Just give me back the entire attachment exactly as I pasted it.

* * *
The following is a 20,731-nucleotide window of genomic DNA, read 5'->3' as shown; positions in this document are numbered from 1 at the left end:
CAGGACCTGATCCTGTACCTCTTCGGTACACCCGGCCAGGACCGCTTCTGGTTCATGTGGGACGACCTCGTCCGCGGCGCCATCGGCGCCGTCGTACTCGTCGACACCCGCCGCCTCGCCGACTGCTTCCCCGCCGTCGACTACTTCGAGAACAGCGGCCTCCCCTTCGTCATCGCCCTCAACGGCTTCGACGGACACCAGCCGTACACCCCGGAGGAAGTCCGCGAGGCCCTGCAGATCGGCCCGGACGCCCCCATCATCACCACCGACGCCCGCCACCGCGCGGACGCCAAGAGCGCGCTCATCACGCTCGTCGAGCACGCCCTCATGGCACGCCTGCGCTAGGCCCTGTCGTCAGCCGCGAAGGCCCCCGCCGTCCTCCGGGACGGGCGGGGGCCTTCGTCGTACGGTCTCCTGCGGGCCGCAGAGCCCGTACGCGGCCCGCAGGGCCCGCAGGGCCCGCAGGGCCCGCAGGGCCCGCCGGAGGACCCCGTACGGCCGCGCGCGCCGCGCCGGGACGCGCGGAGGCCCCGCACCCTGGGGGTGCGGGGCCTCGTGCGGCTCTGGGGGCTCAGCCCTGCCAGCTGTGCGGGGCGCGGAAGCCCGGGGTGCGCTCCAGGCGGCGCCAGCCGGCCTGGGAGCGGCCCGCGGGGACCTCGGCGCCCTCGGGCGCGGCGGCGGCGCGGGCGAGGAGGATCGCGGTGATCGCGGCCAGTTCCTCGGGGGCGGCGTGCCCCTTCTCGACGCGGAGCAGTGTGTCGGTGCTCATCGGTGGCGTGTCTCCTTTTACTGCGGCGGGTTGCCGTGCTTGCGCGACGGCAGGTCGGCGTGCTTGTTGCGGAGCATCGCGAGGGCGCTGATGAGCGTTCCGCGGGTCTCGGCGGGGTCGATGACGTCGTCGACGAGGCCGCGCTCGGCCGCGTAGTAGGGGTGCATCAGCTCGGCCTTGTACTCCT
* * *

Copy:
The following is a 20,731-nucleotide window of genomic DNA, read 5'->3' as shown; positions in this document are numbered from 1 at the left end:
CAGGACCTGATCCTGTACCTCTTCGGTACACCCGGCCAGGACCGCTTCTGGTTCATGTGGGACGACCTCGTCCGCGGCGCCATCGGCGCCGTCGTACTCGTCGACACCCGCCGCCTCGCCGACTGCTTCCCCGCCGTCGACTACTTCGAGAACAGCGGCCTCCCCTTCGTCATCGCCCTCAACGGCTTCGACGGACACCAGCCGTACACCCCGGAGGAAGTCCGCGAGGCCCTGCAGATCGGCCCGGACGCCCCCATCATCACCACCGACGCCCGCCACCGCGCGGACGCCAAGAGCGCGCTCATCACGCTCGTCGAGCACGCCCTCATGGCACGCCTGCGCTAGGCCCTGTCGTCAGCCGCGAAGGCCCCCGCCGTCCTCCGGGACGGGCGGGGGCCTTCGTCGTACGGTCTCCTGCGGGCCGCAGAGCCCGTACGCGGCCCGCAGGGCCCGCAGGGCCCGCAGGGCCCGCAGGGCCCGCCGGAGGACCCCGTACGGCCGCGCGCGCCGCGCCGGGACGCGCGGAGGCCCCGCACCCTGGGGGTGCGGGGCCTCGTGCGGCTCTGGGGGCTCAGCCCTGCCAGCTGTGCGGGGCGCGGAAGCCCGGGGTGCGCTCCAGGCGGCGCCAGCCGGCCTGGGAGCGGCCCGCGGGGACCTCGGCGCCCTCGGGCGCGGCGGCGGCGCGGGCGAGGAGGATCGCGGTGATCGCGGCCAGTTCCTCGGGGGCGGCGTGCCCCTTCTCGACGCGGAGCAGTGTGTCGGTGCTCATCGGTGGCGTGTCTCCTTTTACTGCGGCGGGTTGCCGTGCTTGCGCGACGGCAGGTCGGCGTGCTTGTTGCGGAGCATCGCGAGGGCGCTGATGAGCGTTCCGCGGGTCTCGGCGGGGTCGATGACGTCGTCGACGAGGCCGCGCTCGGCCGCGTAGTAGGGGTGCATCAGCTCGGCCTTGTACTCCT